Emergency Room Registrars Edna Keels and Jaime Hubbard
Shore Medical Center’s registrars are often the very first people you meet when coming to the hospital for care, either the ER or outpatient testing. They are the ones who collect your personal information, provide you with your hospital bracelet, and produce your medical charts. If you’ll be admitted to the hospital, registrars will also speak with you or your family member to get the information the hospital staff needs to care for you.
While registrars may not be healthcare providers, they truly serve as the front line of care and are vitally important members of the Shore healthcare team. Shore’s registrars pride themselves on being professional, courteous and compassionate – qualities that help ease a patient’s mind the moment they arrive.
Laura Harvey, Director of Access Management, oversees the registration and admissions teams. She and the access management managers are proud of their 40-plus registrars and their dedication and teamwork in the face of COVID-19.
“They’ve come to work without question. Like most, they're anxious and worried about exposure to the virus, but they have prioritized their commitment to the patient and the community, and they work together every day to ensure patients have access to the care they need.”
In the ER, our registrars are led by manager Liz Barretta and together they support the clinical team 24/7. In addition to information gathering, they also work closely with the triage team to move patients out of the waiting area so they can get treatment as quickly as possible. In the outpatient testing area, led by manager Kristin Amarando, whether you’re coming in for blood work or an MRI, they’re also collecting your information and ensuring you are seen in a timely fashion.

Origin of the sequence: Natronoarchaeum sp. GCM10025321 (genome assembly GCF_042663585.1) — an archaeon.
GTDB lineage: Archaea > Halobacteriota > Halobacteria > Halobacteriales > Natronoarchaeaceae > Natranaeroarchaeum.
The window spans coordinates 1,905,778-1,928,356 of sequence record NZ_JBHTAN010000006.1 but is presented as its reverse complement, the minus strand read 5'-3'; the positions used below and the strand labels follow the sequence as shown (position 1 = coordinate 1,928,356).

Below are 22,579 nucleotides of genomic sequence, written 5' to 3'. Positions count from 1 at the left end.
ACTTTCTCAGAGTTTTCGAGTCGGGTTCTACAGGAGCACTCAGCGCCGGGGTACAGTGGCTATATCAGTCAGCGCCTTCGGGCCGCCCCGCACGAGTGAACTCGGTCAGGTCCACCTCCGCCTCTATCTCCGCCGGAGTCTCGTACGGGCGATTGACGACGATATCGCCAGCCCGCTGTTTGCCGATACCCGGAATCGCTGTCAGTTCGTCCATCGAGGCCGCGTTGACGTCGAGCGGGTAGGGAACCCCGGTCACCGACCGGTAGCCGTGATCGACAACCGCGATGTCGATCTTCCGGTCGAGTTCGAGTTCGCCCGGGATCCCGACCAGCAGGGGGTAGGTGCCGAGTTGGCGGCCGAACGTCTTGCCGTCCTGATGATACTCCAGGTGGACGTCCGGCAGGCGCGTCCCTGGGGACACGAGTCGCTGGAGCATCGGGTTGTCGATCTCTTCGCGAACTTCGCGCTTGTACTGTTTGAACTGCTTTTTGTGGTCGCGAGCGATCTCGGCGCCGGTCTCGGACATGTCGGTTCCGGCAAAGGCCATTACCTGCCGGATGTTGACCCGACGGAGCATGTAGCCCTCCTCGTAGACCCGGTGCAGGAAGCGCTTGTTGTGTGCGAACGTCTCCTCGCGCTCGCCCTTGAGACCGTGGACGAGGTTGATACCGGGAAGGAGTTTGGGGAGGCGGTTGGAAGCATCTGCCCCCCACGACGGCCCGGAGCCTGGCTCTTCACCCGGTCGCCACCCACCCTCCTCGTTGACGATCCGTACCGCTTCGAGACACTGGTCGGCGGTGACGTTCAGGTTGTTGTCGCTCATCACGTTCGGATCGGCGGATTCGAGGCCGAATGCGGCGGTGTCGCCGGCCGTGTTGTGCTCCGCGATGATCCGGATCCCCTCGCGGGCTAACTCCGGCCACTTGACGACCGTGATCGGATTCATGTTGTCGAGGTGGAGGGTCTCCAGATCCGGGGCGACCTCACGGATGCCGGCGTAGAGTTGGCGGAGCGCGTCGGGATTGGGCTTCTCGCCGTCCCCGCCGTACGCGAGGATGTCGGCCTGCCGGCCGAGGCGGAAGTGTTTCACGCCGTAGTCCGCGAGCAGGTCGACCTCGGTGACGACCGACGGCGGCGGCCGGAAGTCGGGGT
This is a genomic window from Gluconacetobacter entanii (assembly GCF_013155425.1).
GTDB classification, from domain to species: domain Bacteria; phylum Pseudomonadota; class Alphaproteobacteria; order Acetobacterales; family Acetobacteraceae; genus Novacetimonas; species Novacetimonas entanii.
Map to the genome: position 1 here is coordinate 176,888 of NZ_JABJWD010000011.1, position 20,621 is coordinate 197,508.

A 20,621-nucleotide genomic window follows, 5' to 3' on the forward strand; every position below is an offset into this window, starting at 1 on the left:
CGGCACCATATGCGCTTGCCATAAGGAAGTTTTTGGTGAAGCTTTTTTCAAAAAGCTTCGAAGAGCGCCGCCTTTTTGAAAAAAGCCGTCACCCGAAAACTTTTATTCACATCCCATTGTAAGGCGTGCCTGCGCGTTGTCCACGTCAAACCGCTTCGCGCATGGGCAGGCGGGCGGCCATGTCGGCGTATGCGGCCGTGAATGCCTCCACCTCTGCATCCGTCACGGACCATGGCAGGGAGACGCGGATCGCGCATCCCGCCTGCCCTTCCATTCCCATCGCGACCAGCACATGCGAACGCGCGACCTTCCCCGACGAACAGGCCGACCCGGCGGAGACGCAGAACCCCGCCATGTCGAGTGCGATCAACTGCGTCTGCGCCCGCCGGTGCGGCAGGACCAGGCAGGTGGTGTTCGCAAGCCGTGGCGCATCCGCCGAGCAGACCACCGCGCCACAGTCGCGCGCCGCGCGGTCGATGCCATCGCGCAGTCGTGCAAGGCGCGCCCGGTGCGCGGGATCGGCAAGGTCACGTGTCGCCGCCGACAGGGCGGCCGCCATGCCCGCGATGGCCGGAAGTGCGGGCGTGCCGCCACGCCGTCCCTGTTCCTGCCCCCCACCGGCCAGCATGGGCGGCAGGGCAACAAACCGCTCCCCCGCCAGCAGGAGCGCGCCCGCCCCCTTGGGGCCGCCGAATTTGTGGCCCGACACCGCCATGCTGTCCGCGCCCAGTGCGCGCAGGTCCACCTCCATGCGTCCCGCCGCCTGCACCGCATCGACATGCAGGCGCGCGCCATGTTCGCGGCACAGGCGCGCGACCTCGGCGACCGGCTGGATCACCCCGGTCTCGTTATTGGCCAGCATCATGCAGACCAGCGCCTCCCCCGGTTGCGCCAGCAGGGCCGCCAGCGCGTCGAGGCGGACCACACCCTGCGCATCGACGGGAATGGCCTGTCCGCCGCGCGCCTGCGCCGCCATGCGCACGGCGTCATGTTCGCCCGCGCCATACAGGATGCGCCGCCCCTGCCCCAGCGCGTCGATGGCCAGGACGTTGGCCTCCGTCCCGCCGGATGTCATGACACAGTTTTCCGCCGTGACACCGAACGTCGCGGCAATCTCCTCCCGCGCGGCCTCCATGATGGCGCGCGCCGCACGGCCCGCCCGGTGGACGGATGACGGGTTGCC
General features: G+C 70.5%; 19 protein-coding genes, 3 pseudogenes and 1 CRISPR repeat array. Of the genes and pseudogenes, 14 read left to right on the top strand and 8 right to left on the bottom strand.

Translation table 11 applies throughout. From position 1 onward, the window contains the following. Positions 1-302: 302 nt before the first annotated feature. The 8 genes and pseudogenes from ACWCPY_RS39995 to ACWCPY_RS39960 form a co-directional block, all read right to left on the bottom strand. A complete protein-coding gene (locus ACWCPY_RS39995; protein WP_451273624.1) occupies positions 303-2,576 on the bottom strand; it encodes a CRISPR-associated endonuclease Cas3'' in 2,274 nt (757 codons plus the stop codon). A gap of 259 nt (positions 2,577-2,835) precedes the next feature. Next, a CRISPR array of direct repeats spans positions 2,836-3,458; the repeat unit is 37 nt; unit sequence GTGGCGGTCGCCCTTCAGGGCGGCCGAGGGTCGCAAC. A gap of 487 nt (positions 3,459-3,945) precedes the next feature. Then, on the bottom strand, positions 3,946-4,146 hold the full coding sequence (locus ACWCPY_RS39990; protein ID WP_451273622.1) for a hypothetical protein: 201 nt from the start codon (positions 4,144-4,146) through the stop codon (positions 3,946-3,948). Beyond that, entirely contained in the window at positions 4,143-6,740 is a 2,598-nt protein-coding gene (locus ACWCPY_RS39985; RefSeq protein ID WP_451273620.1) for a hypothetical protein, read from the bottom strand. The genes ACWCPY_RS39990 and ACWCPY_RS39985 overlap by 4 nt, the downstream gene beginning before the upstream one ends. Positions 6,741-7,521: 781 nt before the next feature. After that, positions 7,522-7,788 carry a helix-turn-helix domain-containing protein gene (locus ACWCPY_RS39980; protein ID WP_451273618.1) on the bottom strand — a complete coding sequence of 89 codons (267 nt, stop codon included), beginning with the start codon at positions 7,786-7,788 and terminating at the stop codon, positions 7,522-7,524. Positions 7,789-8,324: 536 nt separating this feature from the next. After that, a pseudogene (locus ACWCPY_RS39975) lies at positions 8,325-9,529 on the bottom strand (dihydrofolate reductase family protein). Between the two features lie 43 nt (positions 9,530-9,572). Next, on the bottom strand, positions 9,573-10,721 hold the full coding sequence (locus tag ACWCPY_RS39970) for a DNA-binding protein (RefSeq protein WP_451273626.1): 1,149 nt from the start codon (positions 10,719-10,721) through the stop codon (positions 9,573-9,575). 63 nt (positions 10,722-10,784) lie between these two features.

COVID-19 has certainly challenged the registration process. Patients might be exhibiting COVID symptoms at either registration area, but more often the ER. In the ER, registrars are stationed in a high-risk area. They must find ways to access patients to gather their vital information, even when the patient is in isolation in the respiratory unit. They wear masks and gloves because anyone with respiratory symptoms could be someone with COVID-19.
“They really are right in the trenches,” Harvey says. “And because of the nature of the virus, anyone could be a carrier – even if they just come to the ER for stitches, they could have COVID but just might be asymptomatic. They balance protecting themselves with doing the right thing for every patient, and they’re doing a great job.”
Registrars are also involved in the admission process when a patient needs to be hospitalized in an inpatient unit. Before COVID-19, the registrars would just need a few pieces of information about the patient to place them in the right unit. But now, they work with an admitting doctor, nurses and teletracking tools to evaluate the patient’s reported symptoms and determine if they need an isolation room.
Harvey believes this experience has strengthened her team and heightened the important role they have in supporting their coworkers, patients and each other.
“We’re so proud to be a part of the Shore family, and we’re so grateful for the support and appreciation we have received from the community.”